VHDL Tutorial

Loop and exit statements in VHDL
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Loop and exit statements

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Loop and Exit Statements

 

Often we need to write a sequence of statements that is to be repeatedly executed. We use a loop statement to express this behavior.   The syntax rule for a simple loop that iterates indefinitely is

 

loop_statement

[ loop_label : ]

loop

{ sequential_statement }

end loop [ loop_label ] ;

 

Usually  we  need  to  exit the  loop when  some  condition  arises.   We  can use  an  exit statement to exit a loop.   The syntax rule is

 

exit_statement

[ label : ] exit [ loop_label ] [ when boolean_expression ] ;

 

The simplest form of exit statement is just

 

exit;

 

When  this  statement  is  executed,  any  remaining  statements  in  the  loop  are skipped, and control is transferred to the statement after the end loop keywords.   So

in a loop we can write

 

if condition then exit;

end if;

 

where condition is a Boolean expression.  Since this is perhaps the most common use

of the exit statement, VHDL provides a shorthand way of writing it, using the when

clause.   We use an exit statement with the when clause in a loop of the form

 

loop

…

exit when condition;

…

end loop;

…         – – control transferred to here

– – when condition becomes true within the loop

 

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EXAMPLE

 

Figure 3-5 is  a model for a counter that  starts  from  zero and increments on each clock transition from ‘0’ to ‘1’.   When the counter reaches 15, it wraps back

to zero on the next clock transition.  The counter has an asynchronous reset input that,  when  ‘1’,  causes  the  count output  to  be  reset  to  zero The  output stays at zero as long as the reset input is ‘1’ and resumes counting on the next clock tran- sition after reset changes to ‘0’.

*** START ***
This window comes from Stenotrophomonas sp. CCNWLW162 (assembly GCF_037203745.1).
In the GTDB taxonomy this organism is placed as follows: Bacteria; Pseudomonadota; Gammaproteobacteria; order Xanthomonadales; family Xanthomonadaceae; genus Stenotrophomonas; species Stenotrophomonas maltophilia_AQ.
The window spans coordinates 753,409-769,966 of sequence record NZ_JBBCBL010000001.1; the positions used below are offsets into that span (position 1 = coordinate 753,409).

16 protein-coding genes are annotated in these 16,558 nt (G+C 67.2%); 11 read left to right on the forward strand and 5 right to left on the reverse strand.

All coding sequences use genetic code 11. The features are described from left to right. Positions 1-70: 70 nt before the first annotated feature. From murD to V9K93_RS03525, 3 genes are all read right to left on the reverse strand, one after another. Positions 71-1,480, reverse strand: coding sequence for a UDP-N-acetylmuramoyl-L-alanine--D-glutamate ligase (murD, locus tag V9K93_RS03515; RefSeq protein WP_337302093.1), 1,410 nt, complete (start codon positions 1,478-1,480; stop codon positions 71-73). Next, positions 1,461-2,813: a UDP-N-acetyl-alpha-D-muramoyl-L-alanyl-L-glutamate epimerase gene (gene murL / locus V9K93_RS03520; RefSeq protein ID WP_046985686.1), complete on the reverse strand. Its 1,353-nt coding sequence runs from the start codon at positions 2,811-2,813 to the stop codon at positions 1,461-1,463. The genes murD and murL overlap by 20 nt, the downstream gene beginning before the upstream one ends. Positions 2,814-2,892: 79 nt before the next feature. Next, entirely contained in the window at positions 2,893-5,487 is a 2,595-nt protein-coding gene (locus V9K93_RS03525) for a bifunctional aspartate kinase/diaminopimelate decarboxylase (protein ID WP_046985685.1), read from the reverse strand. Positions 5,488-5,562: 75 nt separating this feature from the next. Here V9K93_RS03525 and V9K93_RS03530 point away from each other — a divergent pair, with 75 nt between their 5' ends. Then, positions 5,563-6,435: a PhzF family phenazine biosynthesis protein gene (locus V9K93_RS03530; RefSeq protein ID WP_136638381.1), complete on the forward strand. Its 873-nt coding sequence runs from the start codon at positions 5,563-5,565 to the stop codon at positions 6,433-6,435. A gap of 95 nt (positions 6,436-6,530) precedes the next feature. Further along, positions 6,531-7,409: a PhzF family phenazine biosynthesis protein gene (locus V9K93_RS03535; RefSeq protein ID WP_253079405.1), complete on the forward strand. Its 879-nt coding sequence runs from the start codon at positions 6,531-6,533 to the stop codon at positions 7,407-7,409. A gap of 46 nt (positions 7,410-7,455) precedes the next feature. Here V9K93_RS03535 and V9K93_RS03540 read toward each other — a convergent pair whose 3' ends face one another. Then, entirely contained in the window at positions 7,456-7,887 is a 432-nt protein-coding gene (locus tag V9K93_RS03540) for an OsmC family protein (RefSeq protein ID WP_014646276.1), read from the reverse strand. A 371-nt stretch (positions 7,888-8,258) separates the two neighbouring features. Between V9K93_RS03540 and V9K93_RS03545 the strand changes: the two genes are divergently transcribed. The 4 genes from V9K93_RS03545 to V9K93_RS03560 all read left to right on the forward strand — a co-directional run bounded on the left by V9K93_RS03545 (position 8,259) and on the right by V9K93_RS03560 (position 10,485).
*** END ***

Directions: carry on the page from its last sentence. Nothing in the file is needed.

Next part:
FIGURE 3-5

 

entity counter is

port ( clk, reset : in bitcount : out natural );

end entity counter;

–– ––– –––– ––– –––– –––– ––– –––– ––– –––– ––– –––– –––– ––– ––––

architecture behavior of counter is begin

incrementer : process is

variable count_value : natural := 0;

begin

count <= count_value;

loop loop

wait until clk = '1' or reset = '1';

exit when reset = '1';

count_value := (count_value + 1) mod 16;

count <= count_value;

end loop;

– – at this point, reset = '1'

count_value := 0; count <= count_value; wait until reset = '0';

end loop;

end process incrementer;

end architecture behavior;

 

An entity and architecture body of the revised counter, including a reset input.

 

The architecture body contains two nested loops.  The inner loop deals with normal counting operation.   When reset changes to ‘1’, the exit statement causes the inner loop to be terminated.   Control is transferred to the statement just after the end of the inner loop.   The count value and count outputs are reset, and the process then waits for reset to return to ‘0’, after which the process resumes and

the outer loop repeats.

 

 

 

In some cases, we may wish to transfer control out of an inner loop and also a containing loop.  We can do this by labeling the outer loop and using the label in the exit statement.   We can write

 

loop_name : loop

…

exit loop_name;

…

end loop loop_name ;


 

This labels the loop with the name loop_name, so that we can indicate which loop to exit in the exit statement.   The loop label can be any valid identifier.   The exit state- ment referring to this label can be located within nested loop statements.

While Loops

 

We can augment the basic loop statement introduced previously to form a while loop, which tests a condition before each iteration.   If the condition is true, iteration pro- ceeds.   If it is false, the loop is terminated.   The syntax rule for a while loop is

 

loop_statement

[ loop_label : ]

while boolean_expression loop

{ sequential_statement }

end loop [ loop_label ] ;